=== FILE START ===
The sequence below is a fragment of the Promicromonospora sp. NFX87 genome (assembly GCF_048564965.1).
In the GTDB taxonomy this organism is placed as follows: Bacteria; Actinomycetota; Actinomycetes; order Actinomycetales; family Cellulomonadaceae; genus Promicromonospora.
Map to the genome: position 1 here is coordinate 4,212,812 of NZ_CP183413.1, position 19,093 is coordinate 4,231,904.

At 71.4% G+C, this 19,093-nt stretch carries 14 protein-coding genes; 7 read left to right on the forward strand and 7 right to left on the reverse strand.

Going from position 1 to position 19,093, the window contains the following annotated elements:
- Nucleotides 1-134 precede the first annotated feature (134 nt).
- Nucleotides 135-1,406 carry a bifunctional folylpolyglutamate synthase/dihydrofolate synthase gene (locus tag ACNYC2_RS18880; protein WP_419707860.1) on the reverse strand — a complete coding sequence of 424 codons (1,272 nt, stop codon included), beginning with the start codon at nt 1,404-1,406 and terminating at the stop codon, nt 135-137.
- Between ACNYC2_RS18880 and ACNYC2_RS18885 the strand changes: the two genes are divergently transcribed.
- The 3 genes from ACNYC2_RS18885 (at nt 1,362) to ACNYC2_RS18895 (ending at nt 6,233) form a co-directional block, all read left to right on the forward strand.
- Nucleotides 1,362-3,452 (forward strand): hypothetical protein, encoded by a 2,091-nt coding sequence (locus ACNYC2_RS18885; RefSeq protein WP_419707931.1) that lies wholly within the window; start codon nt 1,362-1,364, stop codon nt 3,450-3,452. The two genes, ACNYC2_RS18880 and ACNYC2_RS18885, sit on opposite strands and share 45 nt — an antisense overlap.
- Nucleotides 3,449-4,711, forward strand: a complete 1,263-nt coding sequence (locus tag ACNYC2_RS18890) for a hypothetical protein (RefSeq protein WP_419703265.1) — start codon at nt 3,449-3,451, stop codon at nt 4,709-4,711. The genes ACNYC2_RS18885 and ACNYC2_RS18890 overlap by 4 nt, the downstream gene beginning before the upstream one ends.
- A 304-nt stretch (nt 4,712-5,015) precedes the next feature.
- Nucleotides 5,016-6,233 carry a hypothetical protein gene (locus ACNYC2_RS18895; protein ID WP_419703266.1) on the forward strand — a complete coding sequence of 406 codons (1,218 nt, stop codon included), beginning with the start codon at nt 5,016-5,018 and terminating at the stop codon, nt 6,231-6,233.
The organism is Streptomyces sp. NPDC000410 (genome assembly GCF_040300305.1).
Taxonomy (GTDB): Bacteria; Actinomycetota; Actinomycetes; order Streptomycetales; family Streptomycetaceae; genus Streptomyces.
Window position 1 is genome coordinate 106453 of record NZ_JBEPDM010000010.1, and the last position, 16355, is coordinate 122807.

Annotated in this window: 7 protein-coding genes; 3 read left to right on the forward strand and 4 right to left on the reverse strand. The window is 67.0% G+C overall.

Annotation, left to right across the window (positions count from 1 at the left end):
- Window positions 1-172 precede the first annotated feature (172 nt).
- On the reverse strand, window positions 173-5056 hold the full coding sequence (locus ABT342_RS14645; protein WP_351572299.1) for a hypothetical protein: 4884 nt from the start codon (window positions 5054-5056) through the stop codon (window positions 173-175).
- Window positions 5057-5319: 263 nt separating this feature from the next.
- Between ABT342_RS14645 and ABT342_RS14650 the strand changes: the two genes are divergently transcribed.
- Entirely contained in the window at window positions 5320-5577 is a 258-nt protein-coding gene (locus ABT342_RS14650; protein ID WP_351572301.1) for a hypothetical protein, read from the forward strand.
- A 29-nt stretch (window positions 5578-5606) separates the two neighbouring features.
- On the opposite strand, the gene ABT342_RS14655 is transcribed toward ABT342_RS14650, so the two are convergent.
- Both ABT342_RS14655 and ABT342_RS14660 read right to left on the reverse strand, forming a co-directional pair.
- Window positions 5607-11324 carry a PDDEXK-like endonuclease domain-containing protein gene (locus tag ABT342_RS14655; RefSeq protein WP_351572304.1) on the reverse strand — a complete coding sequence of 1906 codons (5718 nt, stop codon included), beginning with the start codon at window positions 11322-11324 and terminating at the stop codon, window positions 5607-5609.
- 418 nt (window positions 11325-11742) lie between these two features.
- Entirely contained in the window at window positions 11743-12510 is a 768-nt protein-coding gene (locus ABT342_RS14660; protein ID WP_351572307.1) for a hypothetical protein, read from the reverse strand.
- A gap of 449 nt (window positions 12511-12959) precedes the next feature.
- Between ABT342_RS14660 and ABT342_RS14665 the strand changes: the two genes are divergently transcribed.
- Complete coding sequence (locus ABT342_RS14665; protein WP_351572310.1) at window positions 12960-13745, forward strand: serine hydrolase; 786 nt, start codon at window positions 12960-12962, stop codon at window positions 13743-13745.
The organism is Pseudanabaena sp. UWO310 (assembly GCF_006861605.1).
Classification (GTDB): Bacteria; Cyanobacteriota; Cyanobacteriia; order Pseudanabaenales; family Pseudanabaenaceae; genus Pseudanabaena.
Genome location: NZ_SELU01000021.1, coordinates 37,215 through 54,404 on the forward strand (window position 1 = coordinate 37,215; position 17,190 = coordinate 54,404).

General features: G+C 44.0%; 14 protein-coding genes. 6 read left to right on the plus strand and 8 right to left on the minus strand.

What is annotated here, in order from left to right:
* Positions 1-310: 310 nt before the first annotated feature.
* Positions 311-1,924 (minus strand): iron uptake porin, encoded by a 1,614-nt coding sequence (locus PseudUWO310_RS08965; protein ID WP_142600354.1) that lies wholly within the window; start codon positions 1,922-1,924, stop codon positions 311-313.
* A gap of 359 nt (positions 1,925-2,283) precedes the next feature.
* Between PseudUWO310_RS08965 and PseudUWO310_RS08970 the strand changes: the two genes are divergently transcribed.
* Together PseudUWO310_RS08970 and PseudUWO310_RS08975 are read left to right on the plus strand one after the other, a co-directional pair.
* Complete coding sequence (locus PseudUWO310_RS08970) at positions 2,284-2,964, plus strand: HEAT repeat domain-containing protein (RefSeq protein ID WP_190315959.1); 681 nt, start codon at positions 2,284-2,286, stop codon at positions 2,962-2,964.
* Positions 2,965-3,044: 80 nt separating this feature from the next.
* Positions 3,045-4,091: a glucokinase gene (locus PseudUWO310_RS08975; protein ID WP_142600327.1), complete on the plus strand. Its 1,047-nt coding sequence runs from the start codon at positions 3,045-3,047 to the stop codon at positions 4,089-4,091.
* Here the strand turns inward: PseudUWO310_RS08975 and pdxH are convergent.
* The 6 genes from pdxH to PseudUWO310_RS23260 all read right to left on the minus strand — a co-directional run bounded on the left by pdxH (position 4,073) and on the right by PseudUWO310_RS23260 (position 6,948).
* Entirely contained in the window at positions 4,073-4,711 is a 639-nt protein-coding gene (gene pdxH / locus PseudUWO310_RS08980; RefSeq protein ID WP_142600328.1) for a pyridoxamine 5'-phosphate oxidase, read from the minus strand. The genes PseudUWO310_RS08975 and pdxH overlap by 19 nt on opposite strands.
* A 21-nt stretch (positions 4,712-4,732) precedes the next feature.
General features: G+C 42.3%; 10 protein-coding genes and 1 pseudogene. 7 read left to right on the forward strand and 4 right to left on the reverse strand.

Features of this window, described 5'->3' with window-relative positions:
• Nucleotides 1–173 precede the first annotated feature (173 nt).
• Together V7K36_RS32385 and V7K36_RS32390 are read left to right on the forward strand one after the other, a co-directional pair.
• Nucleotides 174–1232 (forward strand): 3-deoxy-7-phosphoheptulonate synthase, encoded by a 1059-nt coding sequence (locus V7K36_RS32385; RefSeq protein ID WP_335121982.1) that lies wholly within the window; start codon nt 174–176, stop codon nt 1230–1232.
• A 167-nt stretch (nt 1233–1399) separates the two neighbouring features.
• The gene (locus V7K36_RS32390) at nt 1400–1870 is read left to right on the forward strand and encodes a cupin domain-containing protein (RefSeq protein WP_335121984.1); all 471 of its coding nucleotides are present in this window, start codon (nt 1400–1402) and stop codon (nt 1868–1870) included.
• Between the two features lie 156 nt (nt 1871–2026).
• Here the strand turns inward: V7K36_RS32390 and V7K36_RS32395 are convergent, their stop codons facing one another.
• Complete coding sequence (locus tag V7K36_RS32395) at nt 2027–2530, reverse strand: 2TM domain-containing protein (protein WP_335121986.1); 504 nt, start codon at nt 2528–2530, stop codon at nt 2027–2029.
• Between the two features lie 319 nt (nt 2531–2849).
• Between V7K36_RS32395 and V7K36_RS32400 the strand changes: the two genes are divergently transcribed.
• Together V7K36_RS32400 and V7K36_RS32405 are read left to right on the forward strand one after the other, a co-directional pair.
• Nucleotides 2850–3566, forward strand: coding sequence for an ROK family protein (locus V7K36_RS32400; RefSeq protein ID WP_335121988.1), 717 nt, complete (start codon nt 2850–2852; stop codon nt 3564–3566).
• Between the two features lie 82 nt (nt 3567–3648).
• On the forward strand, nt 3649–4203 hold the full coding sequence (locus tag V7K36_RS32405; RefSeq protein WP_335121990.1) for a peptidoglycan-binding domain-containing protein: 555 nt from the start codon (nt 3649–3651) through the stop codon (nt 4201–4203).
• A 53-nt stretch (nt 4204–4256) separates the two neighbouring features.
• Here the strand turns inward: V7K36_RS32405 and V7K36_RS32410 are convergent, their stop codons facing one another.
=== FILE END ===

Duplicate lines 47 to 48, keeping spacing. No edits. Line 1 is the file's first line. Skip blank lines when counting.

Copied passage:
* The 6 genes from pdxH to PseudUWO310_RS23260 all read right to left on the minus strand — a co-directional run bounded on the left by pdxH (position 4,073) and on the right by PseudUWO310_RS23260 (position 6,948).
* Entirely contained in the window at positions 4,073-4,711 is a 639-nt protein-coding gene (gene pdxH / locus PseudUWO310_RS08980; RefSeq protein ID WP_142600328.1) for a pyridoxamine 5'-phosphate oxidase, read from the minus strand. The genes PseudUWO310_RS08975 and pdxH overlap by 19 nt on opposite strands.